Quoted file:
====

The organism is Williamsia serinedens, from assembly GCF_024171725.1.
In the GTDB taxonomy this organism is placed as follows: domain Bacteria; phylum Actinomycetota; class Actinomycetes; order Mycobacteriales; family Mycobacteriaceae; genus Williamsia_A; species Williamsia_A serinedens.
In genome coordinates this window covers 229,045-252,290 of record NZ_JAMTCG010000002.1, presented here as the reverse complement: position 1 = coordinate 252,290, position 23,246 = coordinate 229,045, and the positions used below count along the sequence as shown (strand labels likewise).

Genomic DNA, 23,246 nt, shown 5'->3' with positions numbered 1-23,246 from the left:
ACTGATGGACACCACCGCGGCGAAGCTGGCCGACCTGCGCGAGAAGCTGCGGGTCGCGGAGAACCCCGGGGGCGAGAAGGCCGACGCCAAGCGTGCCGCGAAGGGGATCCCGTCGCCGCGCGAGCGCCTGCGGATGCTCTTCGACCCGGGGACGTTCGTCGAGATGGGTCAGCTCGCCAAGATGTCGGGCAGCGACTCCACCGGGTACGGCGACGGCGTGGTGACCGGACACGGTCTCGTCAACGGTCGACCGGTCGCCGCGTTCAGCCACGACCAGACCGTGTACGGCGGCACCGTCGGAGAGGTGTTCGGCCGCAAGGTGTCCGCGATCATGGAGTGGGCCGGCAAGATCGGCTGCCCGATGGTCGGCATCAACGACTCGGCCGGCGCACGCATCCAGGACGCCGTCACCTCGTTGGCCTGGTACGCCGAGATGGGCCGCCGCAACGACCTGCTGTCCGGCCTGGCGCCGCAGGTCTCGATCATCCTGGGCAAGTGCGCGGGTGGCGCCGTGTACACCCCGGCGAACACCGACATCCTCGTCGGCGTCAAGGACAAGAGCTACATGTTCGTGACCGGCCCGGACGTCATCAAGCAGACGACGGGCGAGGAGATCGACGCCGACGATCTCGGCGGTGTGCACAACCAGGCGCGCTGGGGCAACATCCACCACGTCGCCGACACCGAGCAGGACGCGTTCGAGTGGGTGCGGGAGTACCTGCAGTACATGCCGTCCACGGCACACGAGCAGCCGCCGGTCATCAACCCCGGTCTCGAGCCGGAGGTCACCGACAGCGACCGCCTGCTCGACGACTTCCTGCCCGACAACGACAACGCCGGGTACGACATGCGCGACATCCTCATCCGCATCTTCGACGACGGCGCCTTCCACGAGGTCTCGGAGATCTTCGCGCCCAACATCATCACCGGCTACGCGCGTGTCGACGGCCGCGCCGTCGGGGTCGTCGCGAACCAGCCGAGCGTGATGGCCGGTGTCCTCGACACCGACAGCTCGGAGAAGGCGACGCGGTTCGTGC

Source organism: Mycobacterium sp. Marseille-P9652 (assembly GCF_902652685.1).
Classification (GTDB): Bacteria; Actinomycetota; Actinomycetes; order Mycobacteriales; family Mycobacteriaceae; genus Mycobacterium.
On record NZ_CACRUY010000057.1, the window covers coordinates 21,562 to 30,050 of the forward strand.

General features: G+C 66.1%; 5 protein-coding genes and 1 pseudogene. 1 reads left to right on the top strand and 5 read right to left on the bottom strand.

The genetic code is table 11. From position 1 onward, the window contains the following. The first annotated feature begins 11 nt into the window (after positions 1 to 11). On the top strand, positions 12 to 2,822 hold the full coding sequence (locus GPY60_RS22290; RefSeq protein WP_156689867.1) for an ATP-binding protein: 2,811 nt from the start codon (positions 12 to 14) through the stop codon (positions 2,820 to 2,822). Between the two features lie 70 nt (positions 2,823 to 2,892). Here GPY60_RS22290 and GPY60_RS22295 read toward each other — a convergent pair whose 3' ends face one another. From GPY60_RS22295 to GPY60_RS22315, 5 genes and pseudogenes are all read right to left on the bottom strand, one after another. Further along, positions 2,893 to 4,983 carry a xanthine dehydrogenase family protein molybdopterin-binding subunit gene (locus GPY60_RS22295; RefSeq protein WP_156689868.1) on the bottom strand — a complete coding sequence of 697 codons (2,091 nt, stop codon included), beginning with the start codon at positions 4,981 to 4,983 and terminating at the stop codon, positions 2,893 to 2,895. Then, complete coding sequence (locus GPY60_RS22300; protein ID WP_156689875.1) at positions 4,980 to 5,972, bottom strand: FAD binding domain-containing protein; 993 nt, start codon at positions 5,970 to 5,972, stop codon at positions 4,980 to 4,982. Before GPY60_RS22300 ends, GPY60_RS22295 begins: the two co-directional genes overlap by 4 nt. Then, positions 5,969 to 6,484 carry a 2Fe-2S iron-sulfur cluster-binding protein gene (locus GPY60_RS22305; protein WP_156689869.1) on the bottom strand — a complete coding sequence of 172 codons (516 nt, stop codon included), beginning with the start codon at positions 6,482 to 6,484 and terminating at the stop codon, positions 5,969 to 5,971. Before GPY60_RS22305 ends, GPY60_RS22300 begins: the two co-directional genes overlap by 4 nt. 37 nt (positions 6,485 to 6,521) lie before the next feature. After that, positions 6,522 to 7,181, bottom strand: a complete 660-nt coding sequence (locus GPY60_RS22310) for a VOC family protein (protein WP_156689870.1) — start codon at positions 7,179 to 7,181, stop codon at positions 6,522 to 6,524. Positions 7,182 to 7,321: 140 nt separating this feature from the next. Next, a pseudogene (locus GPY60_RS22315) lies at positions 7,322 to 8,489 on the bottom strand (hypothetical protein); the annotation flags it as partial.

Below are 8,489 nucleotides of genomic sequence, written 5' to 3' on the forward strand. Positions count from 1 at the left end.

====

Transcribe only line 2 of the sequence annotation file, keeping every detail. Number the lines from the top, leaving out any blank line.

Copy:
In the GTDB taxonomy this organism is placed as follows: domain Bacteria; phylum Actinomycetota; class Actinomycetes; order Mycobacteriales; family Mycobacteriaceae; genus Williamsia_A; species Williamsia_A serinedens.